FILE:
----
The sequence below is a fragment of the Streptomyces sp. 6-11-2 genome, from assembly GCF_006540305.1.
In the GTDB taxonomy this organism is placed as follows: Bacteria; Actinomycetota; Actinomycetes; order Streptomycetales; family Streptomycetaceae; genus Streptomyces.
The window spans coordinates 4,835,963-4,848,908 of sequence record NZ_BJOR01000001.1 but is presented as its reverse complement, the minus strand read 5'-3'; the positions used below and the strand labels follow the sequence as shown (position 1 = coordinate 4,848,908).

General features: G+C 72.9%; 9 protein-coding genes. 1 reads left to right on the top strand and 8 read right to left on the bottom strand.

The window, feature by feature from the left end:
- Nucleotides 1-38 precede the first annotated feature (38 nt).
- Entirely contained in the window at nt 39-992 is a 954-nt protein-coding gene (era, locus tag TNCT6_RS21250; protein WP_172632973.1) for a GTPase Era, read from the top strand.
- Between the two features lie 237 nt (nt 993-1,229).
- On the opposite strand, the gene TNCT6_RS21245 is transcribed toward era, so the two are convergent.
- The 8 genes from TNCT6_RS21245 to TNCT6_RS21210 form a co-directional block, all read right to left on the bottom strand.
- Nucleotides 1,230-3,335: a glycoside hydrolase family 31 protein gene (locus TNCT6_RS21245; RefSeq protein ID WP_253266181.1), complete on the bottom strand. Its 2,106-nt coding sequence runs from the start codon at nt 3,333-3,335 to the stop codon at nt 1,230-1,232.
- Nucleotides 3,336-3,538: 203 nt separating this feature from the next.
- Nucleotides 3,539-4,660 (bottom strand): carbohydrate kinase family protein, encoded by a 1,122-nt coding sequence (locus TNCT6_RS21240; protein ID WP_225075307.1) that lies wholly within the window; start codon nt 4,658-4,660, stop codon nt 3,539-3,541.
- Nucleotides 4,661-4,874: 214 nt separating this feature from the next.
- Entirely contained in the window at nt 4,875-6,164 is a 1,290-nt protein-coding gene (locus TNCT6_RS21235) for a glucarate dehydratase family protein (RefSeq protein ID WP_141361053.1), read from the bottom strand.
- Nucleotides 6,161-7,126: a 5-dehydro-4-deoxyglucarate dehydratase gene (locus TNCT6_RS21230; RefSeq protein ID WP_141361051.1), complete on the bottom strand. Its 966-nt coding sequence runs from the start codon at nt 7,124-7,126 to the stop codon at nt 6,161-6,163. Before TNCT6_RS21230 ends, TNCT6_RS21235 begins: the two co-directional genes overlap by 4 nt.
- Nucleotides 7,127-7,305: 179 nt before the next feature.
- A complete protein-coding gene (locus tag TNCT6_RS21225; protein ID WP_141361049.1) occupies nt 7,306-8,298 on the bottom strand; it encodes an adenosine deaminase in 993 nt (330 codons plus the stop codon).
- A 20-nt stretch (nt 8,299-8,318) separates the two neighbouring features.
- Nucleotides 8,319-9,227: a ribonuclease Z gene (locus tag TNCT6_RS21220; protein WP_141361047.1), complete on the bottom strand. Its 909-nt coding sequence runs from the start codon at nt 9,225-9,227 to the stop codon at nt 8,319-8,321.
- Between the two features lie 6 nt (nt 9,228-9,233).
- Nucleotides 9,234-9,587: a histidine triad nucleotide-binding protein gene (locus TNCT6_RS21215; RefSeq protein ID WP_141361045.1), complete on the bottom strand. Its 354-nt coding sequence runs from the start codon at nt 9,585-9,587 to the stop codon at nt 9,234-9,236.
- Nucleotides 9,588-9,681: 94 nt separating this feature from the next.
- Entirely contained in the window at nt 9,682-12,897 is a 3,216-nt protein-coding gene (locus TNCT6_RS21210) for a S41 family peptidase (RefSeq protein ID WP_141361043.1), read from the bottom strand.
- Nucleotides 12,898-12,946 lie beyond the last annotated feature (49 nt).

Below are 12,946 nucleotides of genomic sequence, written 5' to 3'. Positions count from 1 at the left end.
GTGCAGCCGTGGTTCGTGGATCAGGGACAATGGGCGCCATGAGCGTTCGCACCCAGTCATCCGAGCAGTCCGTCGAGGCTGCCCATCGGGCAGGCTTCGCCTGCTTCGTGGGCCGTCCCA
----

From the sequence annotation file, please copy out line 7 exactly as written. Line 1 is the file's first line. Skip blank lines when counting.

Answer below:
- Entirely contained in the window at nt 39-992 is a 954-nt protein-coding gene (era, locus tag TNCT6_RS21250; protein WP_172632973.1) for a GTPase Era, read from the top strand.